Lorem ipsum dolor sit amet, consectetur adipiscing elit. Vivamus convallis sem tellus, vitae egestas felis vestibule ut.

Error message details.

Reuse Permissions

Request permission to republish or redistribute SHRM content and materials.

Fresh SHRM Research Explores Use of Automation and AI in HR

One-Quarter of Organizations Use It, Improving Efficiency But Raising Key Questions

ALEXANDRIA, Va. — New research by SHRM (the Society for Human Resource Management) shows that nearly 1 in 4 organizations report using automation or artificial intelligence (AI) to support HR-related activities, including recruitment and hiring.

Of those who use these tools, over 2 in 3 HR professionals say the time it takes to fill open positions is somewhat (53 percent) or much better (16 percent) due to their use of automation or AI. However, only 2 in 5 employers that source these tools from a vendor say their vendor is very transparent about the steps taken to ensure the tools protect against bias.

"Clearly, automation helps HR deliver value to organizations, especially when it comes to acquiring top talent," said SHRM Chief of Staff and Head of Government Affairs Emily M. Dickens. "But we need to be assured the tools we use do not lead to bias in the hiring process, performance management or other areas of HR. I am pleased to note the Equal Employment Opportunity Commission launched an agency-wide initiative to ensure AI systems comply with civil rights law. We look forward to being a partner in these important efforts."

Large employers lead: Most small and mid-sized organizations are not using automation or AI to support HR-related activities. SHRM found just 16 percent of employers with fewer than 100 workers use automation or AI compared to 42 percent of employers with 5,000 or more workers.

On the increase: The research revealed that 1 in 4 organizations plan to start using or increase their use of automation or AI in recruitment and hiring in the next five years, and 1 in 5 organizations plan to start using or increase their use of those tools for performance management over the next five years.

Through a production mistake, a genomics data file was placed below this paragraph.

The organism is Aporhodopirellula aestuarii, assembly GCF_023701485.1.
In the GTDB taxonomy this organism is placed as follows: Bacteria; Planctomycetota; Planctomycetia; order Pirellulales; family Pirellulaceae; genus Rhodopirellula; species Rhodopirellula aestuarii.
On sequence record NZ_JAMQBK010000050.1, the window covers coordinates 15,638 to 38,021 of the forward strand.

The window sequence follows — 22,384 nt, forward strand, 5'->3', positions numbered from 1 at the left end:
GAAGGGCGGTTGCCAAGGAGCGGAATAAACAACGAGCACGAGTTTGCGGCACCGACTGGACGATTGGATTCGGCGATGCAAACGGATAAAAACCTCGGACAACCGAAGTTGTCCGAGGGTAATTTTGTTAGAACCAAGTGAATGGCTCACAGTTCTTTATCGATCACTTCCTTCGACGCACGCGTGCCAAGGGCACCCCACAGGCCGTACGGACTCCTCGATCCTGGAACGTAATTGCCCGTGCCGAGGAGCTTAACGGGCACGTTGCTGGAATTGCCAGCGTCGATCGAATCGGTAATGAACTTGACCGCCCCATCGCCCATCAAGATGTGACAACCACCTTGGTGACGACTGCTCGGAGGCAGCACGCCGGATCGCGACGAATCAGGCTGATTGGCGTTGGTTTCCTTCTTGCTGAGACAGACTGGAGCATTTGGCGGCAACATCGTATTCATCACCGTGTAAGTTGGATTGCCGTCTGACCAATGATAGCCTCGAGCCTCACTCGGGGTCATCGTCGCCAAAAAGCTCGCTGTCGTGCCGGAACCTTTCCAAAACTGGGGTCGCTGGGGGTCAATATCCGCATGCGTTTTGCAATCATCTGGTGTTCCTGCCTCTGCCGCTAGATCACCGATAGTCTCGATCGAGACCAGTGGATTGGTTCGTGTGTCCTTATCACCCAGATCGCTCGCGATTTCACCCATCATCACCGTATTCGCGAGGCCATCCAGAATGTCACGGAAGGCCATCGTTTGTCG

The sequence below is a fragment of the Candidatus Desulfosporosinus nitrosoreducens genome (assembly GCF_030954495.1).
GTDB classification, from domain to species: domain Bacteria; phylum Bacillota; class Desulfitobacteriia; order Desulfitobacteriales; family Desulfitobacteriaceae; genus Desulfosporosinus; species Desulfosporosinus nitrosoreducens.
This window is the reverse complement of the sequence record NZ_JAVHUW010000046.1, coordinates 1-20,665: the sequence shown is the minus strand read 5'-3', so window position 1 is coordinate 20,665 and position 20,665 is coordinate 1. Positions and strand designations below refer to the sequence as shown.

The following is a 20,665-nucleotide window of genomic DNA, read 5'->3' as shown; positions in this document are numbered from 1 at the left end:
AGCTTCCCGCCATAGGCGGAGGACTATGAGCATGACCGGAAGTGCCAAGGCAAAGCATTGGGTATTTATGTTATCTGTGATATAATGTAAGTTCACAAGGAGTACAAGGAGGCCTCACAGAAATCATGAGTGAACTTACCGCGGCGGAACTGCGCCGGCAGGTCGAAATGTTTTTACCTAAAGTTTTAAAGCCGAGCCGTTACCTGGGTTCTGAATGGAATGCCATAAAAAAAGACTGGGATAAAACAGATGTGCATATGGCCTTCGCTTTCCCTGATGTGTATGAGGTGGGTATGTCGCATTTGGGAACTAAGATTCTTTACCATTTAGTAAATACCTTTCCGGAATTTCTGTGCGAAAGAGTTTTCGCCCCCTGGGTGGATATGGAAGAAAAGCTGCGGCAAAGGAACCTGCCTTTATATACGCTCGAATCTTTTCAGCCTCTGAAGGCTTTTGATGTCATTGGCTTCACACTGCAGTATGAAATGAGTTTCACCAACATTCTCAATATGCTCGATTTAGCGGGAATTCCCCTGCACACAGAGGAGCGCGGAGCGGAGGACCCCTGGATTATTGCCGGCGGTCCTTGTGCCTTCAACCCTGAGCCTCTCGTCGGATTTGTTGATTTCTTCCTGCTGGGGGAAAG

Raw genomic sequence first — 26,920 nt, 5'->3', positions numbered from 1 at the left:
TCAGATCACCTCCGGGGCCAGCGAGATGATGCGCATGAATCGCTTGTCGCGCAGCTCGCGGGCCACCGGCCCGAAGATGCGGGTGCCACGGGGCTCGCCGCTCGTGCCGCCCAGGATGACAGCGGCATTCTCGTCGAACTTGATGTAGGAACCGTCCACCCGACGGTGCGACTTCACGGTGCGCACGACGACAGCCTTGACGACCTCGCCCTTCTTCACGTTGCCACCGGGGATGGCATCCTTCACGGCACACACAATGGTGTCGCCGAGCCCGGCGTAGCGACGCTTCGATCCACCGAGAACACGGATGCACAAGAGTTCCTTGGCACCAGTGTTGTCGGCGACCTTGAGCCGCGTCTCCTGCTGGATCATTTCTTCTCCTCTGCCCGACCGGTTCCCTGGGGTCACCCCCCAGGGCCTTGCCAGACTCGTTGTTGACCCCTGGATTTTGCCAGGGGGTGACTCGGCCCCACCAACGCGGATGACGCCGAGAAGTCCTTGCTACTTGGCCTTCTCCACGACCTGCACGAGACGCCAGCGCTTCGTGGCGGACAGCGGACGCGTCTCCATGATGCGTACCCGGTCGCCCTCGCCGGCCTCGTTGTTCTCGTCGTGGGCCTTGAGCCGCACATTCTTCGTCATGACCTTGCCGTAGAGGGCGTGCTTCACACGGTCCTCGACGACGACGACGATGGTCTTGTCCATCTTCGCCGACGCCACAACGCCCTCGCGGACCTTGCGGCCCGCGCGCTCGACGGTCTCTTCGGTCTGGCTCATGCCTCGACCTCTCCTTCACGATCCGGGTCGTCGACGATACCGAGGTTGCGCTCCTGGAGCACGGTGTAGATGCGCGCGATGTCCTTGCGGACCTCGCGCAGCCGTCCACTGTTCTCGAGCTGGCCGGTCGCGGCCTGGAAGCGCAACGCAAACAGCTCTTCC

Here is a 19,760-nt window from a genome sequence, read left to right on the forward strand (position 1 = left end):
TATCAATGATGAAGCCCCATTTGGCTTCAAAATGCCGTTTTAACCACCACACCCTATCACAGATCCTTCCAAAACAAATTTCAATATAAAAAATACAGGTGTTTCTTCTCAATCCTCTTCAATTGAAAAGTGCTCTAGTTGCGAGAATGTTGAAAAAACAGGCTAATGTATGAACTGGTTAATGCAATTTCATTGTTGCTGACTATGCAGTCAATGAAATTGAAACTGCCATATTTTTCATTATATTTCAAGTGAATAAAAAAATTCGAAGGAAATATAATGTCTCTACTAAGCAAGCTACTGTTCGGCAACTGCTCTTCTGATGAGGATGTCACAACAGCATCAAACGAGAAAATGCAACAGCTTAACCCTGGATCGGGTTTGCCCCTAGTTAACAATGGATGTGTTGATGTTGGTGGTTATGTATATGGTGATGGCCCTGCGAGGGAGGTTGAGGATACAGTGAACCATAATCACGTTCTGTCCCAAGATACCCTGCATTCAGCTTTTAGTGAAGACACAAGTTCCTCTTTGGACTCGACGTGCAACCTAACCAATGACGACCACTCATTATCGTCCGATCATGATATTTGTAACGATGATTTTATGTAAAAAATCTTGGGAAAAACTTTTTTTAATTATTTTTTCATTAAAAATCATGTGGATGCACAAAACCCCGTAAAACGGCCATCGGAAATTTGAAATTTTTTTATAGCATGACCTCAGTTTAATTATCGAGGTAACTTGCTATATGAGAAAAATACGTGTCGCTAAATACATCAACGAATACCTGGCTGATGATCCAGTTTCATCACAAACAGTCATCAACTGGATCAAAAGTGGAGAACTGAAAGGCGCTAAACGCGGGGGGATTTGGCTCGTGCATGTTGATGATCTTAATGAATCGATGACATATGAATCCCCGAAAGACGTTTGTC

Rooting out bias: While 30 percent say the use of automation or AI improves their ability to reduce potential bias in hiring decisions, 46 percent would like to see more information or resources on how to identify any potential bias when using these tools.

Here are other key findings from SHRM's survey:

  • 85 percent of employers that use automation or AI say it saves them time and/or increases their efficiency.
  • 64 percent of HR professionals say their organization's automation or AI tools automatically filter out unqualified applicants.
  • Over 2 in 3 HR professionals say the quantity of applications they must manually review is
    somewhat (44 percent) or much better (24 percent) due to their use of automation or AI.
  • 92 percent of organizations that use automation or AI source some or all of these tools directly from a vendor.
  • 19 percent of organizations that use automation or AI have experienced those tools accidentally overlooking or excluding qualified applicants or employees.

These findings are part of a broader recruitment study being presented at the SHRM Talent Conference & Expo, which runs April 10-13 in Denver.

The survey was fielded electronically to a random sample of HR professionals from the active SHRM
membership February 1-17, 2022. In total, 1,688 members participated in the survey. Academics, students, consultants, and retired HR professionals were excluded. Respondents represented organizations of all sizes in a wide variety of industries across the United States.

About SHRM

SHRM, the Society for Human Resource Management, creates better workplaces where employers and employees thrive together. As the voice of all things work, workers and the workplace, SHRM is the foremost expert, convener and thought leader on issues impacting today's evolving workplaces. With 300,000+ HR and business executive members in 165 countries, SHRM impacts the lives of more than 115 million workers and families globally. Learn more at and on Twitter @SHRM.


​An organization run by AI is not a futuristic concept. Such technology is already a part of many workplaces and will continue to shape the labor market and HR. Here's how employers and employees can successfully manage generative AI and other AI-powered systems.